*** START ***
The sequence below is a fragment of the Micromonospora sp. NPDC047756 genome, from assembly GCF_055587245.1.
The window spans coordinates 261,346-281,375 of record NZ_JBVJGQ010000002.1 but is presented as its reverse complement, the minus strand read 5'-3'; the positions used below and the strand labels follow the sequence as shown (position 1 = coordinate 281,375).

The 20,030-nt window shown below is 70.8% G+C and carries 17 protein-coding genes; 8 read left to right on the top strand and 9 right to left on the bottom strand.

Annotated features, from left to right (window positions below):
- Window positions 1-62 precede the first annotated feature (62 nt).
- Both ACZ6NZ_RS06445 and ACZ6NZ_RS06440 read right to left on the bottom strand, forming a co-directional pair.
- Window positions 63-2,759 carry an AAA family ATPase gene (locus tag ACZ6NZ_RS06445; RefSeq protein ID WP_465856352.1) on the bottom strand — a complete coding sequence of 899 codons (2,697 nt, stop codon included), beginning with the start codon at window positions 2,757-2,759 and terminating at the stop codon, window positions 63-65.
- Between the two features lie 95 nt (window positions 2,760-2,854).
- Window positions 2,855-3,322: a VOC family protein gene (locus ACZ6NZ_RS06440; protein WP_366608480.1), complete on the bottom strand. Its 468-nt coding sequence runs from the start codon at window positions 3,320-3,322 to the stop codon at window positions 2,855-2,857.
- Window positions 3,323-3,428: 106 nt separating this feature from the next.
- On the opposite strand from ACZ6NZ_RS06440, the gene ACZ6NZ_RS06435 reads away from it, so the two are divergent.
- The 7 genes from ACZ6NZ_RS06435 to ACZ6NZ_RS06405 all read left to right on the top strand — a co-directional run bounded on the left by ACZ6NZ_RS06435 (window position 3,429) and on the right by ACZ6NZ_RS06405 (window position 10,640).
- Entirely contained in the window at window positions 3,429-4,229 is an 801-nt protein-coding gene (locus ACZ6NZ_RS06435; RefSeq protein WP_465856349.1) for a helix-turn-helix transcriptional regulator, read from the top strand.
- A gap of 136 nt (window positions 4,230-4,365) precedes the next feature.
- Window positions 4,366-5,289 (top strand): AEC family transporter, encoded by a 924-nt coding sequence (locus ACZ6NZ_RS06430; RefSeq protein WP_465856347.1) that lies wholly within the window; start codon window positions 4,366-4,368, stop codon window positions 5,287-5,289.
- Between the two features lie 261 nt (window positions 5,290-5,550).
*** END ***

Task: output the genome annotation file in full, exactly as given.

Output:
The sequence below is a fragment of the Micromonospora sp. NPDC047756 genome, from assembly GCF_055587245.1.
The window spans coordinates 261,346-281,375 of record NZ_JBVJGQ010000002.1 but is presented as its reverse complement, the minus strand read 5'-3'; the positions used below and the strand labels follow the sequence as shown (position 1 = coordinate 281,375).

The 20,030-nt window shown below is 70.8% G+C and carries 17 protein-coding genes; 8 read left to right on the top strand and 9 right to left on the bottom strand.

Annotated features, from left to right (window positions below):
- Window positions 1-62 precede the first annotated feature (62 nt).
- Both ACZ6NZ_RS06445 and ACZ6NZ_RS06440 read right to left on the bottom strand, forming a co-directional pair.
- Window positions 63-2,759 carry an AAA family ATPase gene (locus tag ACZ6NZ_RS06445; RefSeq protein ID WP_465856352.1) on the bottom strand — a complete coding sequence of 899 codons (2,697 nt, stop codon included), beginning with the start codon at window positions 2,757-2,759 and terminating at the stop codon, window positions 63-65.
- Between the two features lie 95 nt (window positions 2,760-2,854).
- Window positions 2,855-3,322: a VOC family protein gene (locus ACZ6NZ_RS06440; protein WP_366608480.1), complete on the bottom strand. Its 468-nt coding sequence runs from the start codon at window positions 3,320-3,322 to the stop codon at window positions 2,855-2,857.
- Window positions 3,323-3,428: 106 nt separating this feature from the next.
- On the opposite strand from ACZ6NZ_RS06440, the gene ACZ6NZ_RS06435 reads away from it, so the two are divergent.
- The 7 genes from ACZ6NZ_RS06435 to ACZ6NZ_RS06405 all read left to right on the top strand — a co-directional run bounded on the left by ACZ6NZ_RS06435 (window position 3,429) and on the right by ACZ6NZ_RS06405 (window position 10,640).
- Entirely contained in the window at window positions 3,429-4,229 is an 801-nt protein-coding gene (locus ACZ6NZ_RS06435; RefSeq protein WP_465856349.1) for a helix-turn-helix transcriptional regulator, read from the top strand.
- A gap of 136 nt (window positions 4,230-4,365) precedes the next feature.
- Window positions 4,366-5,289 (top strand): AEC family transporter, encoded by a 924-nt coding sequence (locus ACZ6NZ_RS06430; RefSeq protein WP_465856347.1) that lies wholly within the window; start codon window positions 4,366-4,368, stop codon window positions 5,287-5,289.
- Between the two features lie 261 nt (window positions 5,290-5,550).